Phantom power is nothing new; in fact, the concept hails back to the early days of telegraph and telephone technology when it was discovered that low voltages for carbon mics, ringers and buzzers could be run down a two-conductor signal line. Originally, there was no need for phantom power in the audio industry, where the choice was dynamic or ribbon mics (which require no powering) or tube mics, which typically draw high currents that are inappropriate for phantom powering. With the advent of transistor-based condensers, the alternative to an external power supply was battery powering or the 12-volt AB power system (sometimes called T-powering) developed by Hamburg’s NWDR Labs.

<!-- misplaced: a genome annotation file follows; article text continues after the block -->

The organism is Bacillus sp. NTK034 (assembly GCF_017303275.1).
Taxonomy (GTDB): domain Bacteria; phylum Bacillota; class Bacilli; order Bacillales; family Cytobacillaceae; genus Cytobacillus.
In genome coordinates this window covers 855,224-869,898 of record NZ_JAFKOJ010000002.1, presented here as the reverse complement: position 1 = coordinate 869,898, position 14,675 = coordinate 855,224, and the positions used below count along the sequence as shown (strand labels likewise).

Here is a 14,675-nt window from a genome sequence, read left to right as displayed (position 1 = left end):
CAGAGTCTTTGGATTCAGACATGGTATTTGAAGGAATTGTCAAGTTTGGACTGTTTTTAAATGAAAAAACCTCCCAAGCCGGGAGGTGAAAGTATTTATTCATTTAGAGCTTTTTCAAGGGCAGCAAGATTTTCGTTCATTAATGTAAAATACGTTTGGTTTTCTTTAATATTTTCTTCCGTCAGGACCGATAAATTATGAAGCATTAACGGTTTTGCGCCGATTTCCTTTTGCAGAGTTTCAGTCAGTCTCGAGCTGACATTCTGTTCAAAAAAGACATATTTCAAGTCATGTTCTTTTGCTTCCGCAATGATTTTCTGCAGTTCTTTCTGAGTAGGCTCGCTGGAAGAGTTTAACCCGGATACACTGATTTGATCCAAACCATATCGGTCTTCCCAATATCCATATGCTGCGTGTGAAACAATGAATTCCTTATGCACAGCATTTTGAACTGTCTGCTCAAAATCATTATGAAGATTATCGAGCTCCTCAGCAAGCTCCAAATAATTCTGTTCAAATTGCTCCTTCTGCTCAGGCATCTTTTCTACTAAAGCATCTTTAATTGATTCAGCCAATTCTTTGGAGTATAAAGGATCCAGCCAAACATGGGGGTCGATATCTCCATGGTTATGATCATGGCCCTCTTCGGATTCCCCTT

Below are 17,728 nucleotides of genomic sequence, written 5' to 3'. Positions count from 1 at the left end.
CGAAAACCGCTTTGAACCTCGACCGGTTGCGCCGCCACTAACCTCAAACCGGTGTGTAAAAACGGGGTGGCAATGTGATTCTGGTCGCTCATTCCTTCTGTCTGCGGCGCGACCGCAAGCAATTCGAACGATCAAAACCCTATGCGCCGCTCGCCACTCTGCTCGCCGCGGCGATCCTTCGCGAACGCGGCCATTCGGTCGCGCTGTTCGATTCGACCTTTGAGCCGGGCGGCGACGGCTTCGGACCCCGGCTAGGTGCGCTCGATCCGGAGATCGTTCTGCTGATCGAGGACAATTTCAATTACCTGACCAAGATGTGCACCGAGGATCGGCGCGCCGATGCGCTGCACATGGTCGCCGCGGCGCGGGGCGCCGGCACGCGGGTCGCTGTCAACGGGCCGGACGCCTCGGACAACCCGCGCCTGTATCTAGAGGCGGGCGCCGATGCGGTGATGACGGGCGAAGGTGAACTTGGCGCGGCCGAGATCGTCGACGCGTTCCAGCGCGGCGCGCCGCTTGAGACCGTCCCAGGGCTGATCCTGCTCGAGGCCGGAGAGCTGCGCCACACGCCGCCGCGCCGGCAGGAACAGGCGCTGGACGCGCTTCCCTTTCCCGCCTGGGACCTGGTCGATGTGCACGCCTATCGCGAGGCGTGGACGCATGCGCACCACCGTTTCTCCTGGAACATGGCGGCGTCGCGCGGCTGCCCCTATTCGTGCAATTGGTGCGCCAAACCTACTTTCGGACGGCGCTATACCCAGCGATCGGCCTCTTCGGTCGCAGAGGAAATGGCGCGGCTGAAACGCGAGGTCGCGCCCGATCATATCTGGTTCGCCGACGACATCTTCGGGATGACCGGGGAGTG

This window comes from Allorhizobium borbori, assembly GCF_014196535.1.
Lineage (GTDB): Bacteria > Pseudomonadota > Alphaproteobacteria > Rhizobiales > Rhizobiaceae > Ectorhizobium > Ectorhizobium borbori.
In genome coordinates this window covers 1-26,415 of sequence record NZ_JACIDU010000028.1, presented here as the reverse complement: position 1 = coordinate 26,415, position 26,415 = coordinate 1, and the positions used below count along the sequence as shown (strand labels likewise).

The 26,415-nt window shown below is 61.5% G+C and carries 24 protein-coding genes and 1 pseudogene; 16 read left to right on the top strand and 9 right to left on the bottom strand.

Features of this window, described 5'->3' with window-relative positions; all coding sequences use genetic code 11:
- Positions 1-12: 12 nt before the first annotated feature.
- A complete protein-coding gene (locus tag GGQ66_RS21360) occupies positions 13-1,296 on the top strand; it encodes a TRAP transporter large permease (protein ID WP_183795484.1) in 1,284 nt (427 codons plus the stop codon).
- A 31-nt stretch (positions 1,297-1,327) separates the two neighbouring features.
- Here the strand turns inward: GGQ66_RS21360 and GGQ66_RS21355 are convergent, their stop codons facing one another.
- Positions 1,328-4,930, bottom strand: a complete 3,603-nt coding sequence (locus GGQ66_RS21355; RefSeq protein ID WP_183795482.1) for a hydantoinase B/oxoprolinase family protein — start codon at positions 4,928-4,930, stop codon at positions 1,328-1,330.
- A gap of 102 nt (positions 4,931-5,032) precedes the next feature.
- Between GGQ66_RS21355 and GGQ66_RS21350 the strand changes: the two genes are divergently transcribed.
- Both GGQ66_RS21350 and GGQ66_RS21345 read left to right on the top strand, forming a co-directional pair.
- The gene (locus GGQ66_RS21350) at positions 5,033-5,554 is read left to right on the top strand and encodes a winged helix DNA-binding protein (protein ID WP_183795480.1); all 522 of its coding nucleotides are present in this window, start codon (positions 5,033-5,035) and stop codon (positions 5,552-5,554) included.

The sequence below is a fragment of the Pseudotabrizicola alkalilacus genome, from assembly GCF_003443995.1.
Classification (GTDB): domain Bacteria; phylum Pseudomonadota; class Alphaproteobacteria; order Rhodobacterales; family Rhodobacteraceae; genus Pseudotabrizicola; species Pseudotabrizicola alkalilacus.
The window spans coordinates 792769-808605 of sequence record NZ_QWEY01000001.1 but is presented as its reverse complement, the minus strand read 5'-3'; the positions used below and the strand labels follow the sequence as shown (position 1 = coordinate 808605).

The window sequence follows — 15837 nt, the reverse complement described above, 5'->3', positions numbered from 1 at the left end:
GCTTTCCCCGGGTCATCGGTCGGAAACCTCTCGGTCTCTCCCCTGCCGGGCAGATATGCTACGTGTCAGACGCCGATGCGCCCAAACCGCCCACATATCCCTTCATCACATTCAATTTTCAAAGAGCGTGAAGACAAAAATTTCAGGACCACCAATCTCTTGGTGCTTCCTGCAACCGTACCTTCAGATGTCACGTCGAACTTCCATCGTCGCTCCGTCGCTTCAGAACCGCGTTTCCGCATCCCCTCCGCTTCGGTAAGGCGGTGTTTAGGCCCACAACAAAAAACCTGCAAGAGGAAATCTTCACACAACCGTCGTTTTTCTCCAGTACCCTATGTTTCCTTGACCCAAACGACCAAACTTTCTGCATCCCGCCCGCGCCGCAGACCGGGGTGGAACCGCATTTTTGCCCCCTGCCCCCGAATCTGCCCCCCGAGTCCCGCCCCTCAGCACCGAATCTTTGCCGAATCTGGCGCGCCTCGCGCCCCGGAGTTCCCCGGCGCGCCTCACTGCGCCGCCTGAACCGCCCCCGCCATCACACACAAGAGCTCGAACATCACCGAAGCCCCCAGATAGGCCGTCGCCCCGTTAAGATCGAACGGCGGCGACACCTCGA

Neumann’s first mic with AB powering was the 1965 KTM, but the company’s engineers were not impressed with the 12V system. In 1966, Neumann launched the renowned 48V powered KM 83/84/85 condensers (now the KM 183/184/185 line), and with no voltage potential between the two conductors — hence the name “phantom” — the system could withstand shorts, polarity reverses and connection to dynamic mics without damage. The KM 80 Series mics were a hit, the 48V standard was adopted throughout the industry and, today, 48V phantom power makes life a little easier for thousands of audio engineers.